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Title: Studies of the epidemiology of human herpesvirus 6
Author: Fox, Julie Dawn
Awarding Body: University of London
Current Institution: University College London (University of London)
Date of Award: 1992
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A new human herpes virus was isolated in 1986 from patients with various lymphoproliferative disorders and was designated human herpes virus 6 (HHV6). This thesis describes work undertaken to define the epidemiology of HHV6 infection in order to determine any association of HHV6 infection with human disease. The close relationship of HHV6 with human cytomegalovirus and the interaction of HHV6 with other viruses are discussed. Work on the epidemiology and pathogenic significance of HHV6 depends on having sensitive and specific assays for antibody detection. The development of assays for the detection of HHV6 specific IgM and IgG antibody and the use of these assays to establish antibody prevalence levels in normal and patient population groups are described. Most adults were found to be HHV6 antibody positive and the majority of HHV6 infections in adults were due to reactivation or reinfection. Children were found to have been infected with HHV6 during the first year of life and the clinical consequences of primary HHV6 infection was investigated. HHV6 antibody prevalence and titre in adult patient groups was compared with controls and the results are discussed in the context of other published serological reports. In situ hybridization and immunohistochemical staining were used to determine the in vivo tissue tropism of HHV6 and to investigate any potential disease association of HHV6 infection. Amplification of HHV6 DNA by the polymerase chain reaction was used for the detection of HHV6 DNA in saliva samples and peripheral blood mononuclear cells from healthy individuals. A large proportion of salivary gland tissues and saliva samples was found to be HHV6 DNA positive, which may have implications for transmission of the virus. The results of a prospective study to investigate possible reactivation of HHV6 during pregnancy are presented. Samples were taken from pregnant women at various times during the antenatal and early postnatal period to determine any change in HHV6 antibody profile, HHV6 DNA in peripheral blood samples and shedding of HHV6 in saliva. The postulate is discussed that pregnant women reactivate HHV6 which results in increased salival shedding of the virus during the early postnatal period and thus transmission to their newborn offspring.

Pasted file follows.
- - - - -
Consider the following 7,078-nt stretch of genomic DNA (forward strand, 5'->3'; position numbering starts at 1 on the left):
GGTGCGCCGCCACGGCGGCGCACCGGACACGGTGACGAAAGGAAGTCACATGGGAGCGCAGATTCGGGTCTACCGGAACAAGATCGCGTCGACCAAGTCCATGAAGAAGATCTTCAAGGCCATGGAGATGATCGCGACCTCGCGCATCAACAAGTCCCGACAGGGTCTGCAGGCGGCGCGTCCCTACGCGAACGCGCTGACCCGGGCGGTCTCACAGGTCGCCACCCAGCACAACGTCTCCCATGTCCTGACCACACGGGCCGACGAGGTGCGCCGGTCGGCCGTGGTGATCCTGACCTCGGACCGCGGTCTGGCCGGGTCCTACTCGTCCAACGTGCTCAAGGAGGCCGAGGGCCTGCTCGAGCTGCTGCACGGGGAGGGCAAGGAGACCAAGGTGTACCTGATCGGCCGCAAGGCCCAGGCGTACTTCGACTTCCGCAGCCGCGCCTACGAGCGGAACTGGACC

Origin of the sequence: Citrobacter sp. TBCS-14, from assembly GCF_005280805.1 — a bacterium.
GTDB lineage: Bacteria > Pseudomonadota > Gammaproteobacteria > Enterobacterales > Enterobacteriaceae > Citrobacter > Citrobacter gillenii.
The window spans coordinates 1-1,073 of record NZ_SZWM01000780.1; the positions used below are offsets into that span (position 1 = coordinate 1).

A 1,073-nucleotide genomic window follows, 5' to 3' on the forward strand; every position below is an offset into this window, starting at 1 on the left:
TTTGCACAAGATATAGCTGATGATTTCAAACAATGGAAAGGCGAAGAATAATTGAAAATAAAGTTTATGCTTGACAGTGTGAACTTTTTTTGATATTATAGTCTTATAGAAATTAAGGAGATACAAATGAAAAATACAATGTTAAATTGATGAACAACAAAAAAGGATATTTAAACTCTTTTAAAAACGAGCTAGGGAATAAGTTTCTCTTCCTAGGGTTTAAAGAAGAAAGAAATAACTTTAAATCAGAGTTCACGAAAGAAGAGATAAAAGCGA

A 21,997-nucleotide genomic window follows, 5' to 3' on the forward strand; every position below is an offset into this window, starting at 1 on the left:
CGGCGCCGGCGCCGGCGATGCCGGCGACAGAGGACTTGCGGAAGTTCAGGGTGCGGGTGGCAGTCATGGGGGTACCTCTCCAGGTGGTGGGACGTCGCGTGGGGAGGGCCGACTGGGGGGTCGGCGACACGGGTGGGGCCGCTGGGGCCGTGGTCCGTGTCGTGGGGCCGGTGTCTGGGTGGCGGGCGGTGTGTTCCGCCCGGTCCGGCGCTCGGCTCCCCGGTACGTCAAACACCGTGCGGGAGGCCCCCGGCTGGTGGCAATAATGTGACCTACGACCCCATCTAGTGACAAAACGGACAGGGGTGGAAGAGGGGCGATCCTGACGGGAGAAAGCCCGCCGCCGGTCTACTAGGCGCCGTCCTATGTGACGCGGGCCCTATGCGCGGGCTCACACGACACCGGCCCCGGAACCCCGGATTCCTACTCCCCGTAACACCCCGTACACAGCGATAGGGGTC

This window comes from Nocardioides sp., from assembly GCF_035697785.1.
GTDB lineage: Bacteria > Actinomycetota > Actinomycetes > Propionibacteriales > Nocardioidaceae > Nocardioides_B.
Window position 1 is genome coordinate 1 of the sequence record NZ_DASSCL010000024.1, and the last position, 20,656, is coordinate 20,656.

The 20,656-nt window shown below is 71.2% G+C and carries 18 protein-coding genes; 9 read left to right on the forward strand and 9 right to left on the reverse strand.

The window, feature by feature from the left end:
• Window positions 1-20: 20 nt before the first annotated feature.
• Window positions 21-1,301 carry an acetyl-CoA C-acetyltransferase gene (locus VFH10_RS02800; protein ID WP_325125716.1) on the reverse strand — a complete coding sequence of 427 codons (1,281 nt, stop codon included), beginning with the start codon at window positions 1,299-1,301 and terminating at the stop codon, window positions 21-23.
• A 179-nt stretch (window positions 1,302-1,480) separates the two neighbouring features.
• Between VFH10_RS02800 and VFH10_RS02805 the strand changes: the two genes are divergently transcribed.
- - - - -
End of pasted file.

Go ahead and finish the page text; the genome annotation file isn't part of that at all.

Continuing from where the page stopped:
Supervisor: Not available Sponsor: Not available
Qualification Name: Thesis (Ph.D.) Qualification Level: Doctoral
EThOS ID:  DOI: Not available